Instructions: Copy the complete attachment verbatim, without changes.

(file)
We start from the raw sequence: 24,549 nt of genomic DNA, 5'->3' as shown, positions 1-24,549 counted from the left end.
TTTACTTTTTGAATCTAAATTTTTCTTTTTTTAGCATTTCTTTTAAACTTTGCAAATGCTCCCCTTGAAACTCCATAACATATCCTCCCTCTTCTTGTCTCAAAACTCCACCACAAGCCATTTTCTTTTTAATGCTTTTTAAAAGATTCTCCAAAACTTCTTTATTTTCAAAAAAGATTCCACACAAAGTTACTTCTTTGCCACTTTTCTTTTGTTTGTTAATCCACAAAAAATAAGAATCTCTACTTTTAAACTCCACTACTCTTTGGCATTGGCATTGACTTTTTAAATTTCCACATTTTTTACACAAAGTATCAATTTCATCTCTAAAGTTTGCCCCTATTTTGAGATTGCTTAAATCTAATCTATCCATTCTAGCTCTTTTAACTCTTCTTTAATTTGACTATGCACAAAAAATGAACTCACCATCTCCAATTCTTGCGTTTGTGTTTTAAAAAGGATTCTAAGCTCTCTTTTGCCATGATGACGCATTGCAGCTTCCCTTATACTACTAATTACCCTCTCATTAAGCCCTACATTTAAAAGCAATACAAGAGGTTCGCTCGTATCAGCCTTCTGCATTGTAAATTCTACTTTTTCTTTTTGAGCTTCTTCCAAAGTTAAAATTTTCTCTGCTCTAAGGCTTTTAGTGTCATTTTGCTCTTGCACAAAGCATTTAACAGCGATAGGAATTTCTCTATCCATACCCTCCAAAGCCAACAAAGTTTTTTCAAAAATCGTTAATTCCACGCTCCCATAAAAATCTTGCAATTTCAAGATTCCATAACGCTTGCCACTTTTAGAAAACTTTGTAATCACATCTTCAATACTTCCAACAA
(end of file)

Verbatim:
We start from the raw sequence: 24,549 nt of genomic DNA, 5'->3' as shown, positions 1-24,549 counted from the left end.
TTTACTTTTTGAATCTAAATTTTTCTTTTTTTAGCATTTCTTTTAAACTTTGCAAATGCTCCCCTTGAAACTCCATAACATATCCTCCCTCTTCTTGTCTCAAAACTCCACCACAAGCCATTTTCTTTTTAATGCTTTTTAAAAGATTCTCCAAAACTTCTTTATTTTCAAAAAAGATTCCACACAAAGTTACTTCTTTGCCACTTTTCTTTTGTTTGTTAATCCACAAAAAATAAGAATCTCTACTTTTAAACTCCACTACTCTTTGGCATTGGCATTGACTTTTTAAATTTCCACATTTTTTACACAAAGTATCAATTTCATCTCTAAAGTTTGCCCCTATTTTGAGATTGCTTAAATCTAATCTATCCATTCTAGCTCTTTTAACTCTTCTTTAATTTGACTATGCACAAAAAATGAACTCACCATCTCCAATTCTTGCGTTTGTGTTTTAAAAAGGATTCTAAGCTCTCTTTTGCCATGATGACGCATTGCAGCTTCCCTTATACTACTAATTACCCTCTCATTAAGCCCTACATTTAAAAGCAATACAAGAGGTTCGCTCGTATCAGCCTTCTGCATTGTAAATTCTACTTTTTCTTTTTGAGCTTCTTCCAAAGTTAAAATTTTCTCTGCTCTAAGGCTTTTAGTGTCATTTTGCTCTTGCACAAAGCATTTAACAGCGATAGGAATTTCTCTATCCATACCCTCCAAAGCCAACAAAGTTTTTTCAAAAATCGTTAATTCCACGCTCCCATAAAAATCTTGCAATTTCAAGATTCCATAACGCTTGCCACTTTTAGAAAACTTTGTAATCACATCTTCAATACTTCCAACAA